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FOOTBALL

Coronavirus: Football in Switzerland to kick off again on June 19

The Swiss Football League (SFL) will resume on June 19, its clubs decided Friday, with up to five substitutions permitted per match to reduce the risk of player injury.

Coronavirus: Football in Switzerland to kick off again on June 19
Swiss football will start again in mid-June. Photo: STEFAN WERMUTH / AFP

The season was the first in Europe to be suspended due to the coronavirus pandemic, with the last matches played on February 23.

Clubs will play two games a week to complete the remaining third of the season by August 2.

The first match on June 19 is provisionally scheduled to take place behind closed doors at the Stade de Suisse in the capital Bern between title-challengers Young Boys and visitors FC Zurich.

“The ball will roll again,” the SFL said in a statement, following a meeting of its 20 clubs in Bern.

The teams — 10 each in the Super League top division and the second-tier Challenge League — decided to carry on with the 2019/20 season, with 17 votes in favour.

Clubs can play warm-up matches from June 6. 

No new signings

“To ensure an orderly resumption of competition, short-term adjustments to SFL regulations are necessary,” the league said.

“The clubs decided on a temporary rule change to allow each team to make five substitutions per game… to reduce the risk of injury to players after the long enforced break.”

The clubs voted down a proposal to expand the Super League to 12 teams.

The clubs also decided that teams will not be able to field new players, or use players whose contracts were terminated to save money, except in cases of severe squad depletion.

Sion, eighth in the Super League, had cancelled several players' contracts, including those of former Arsenal pair Alex Song and Johan Djourou.

Title race

The Super League plays a 36-game season, with each of the 10 teams facing the others twice at home and twice away.

When the league broke up after 23 matches, St. Gallen were top on 45 points ahead of defending champions Young Boys on goal difference, followed by Basel on 40 points and Servette on 37.

The title winners enter the Champions League second qualifying round. The season was scheduled to finish on May 21, while the 2020/21 season had been set kick off on July 17.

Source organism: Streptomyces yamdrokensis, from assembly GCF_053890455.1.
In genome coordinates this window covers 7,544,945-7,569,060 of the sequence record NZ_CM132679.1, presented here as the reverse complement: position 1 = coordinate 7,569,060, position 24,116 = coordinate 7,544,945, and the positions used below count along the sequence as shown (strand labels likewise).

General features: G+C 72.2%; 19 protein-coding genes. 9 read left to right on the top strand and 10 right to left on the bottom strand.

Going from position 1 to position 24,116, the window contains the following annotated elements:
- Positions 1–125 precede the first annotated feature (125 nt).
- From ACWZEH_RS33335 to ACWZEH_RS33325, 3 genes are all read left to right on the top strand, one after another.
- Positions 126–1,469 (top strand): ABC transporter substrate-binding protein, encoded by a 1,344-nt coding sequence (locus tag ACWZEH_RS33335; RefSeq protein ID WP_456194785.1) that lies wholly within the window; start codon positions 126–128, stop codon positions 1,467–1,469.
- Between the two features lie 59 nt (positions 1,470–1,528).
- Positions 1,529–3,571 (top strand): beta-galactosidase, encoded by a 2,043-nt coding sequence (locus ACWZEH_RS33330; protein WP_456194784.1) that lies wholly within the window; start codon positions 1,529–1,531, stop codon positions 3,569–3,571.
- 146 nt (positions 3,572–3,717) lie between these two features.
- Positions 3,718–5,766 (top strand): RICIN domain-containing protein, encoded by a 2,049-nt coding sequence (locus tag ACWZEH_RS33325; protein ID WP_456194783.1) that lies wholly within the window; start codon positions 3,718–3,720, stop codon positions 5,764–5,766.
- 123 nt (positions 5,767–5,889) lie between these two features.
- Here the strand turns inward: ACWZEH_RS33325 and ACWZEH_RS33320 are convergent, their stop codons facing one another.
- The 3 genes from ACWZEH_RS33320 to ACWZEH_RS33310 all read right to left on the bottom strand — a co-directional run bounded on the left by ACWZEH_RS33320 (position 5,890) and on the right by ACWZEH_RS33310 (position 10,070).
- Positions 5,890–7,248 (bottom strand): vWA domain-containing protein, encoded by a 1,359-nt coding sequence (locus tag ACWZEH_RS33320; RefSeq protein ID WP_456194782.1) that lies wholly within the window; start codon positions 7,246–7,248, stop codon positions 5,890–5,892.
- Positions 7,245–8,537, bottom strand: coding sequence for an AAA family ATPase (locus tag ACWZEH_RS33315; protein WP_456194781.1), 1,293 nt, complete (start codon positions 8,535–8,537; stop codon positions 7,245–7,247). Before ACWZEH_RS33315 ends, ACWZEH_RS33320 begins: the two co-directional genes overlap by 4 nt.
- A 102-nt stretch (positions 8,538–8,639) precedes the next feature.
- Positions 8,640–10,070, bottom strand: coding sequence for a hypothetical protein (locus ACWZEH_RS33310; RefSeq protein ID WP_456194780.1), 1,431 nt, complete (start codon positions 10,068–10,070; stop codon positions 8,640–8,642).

The SFL statement did not say anything about supporters. The average Super League attendance before the break was 11,166.

Up to 300 people will be allowed to gather in one place from June 6, the Swiss government said Wednesday, while events with more than 1,000 people remain prohibited until August 31.

More than 30,700 people in Switzerland have tested positive for the new coronavirus and more than 1,650 have died.

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TAXES

Masks, tests and jabs: Can I deduct Covid-related costs from my taxes in Switzerland?

Switzerland’s tax deadline is just around the corner. Are Covid-related costs tax deductible?

Masks, tests and jabs: Can I deduct Covid-related costs from my taxes in Switzerland?

March 31st is the deadline for filing taxes in Switzerland relating to the 2021 financial year. 

Over the past two years, the Covid pandemic has seen a change in our spending habits. 

While we may have saved on restaurants and travel, we laid out considerable costs on a range of new expenses, including disinfectant, masks and Covid tests. 

As some of these costs are required by law, can they be deducted from your tax?

In some cases, expenses directly related to the Covid pandemic can be deducted. 

Masks, for instance, can be deducted as medical expenses in some cantons, Swiss tax specialist Markus Stoll told 20 Minutes

This depends on the specific framework for tax deductions related to medical expenses in that canton. 

EXPLAINED: What can I deduct from my tax bill in Switzerland?

Generally speaking, any medical costs paid out of pocket can be deducted. However, most cantons impose a minimum percentage limit from which these costs can be deducted. 

In many cantons, this will start at five percent of your yearly income in total (i.e. including other out-of-pocket costs like dental or specialist visits), meaning you would need to purchase a significant amount of masks to beat the threshold. 

What about testing and vaccination?

Testing and vaccinations however were largely free as their costs were covered by the Swiss government, which means associated expenses cannot be deducted. 

Those tests which were not covered by the government – for instance for travel abroad or for visiting clubs – cannot be deducted, Stoll says. 

“Tests for travel abroad or to visit clubs are not deductible” Stoll said. 

For a complete overview of taxation in Switzerland, including several specific guides, please check out our tax-specific page here. 

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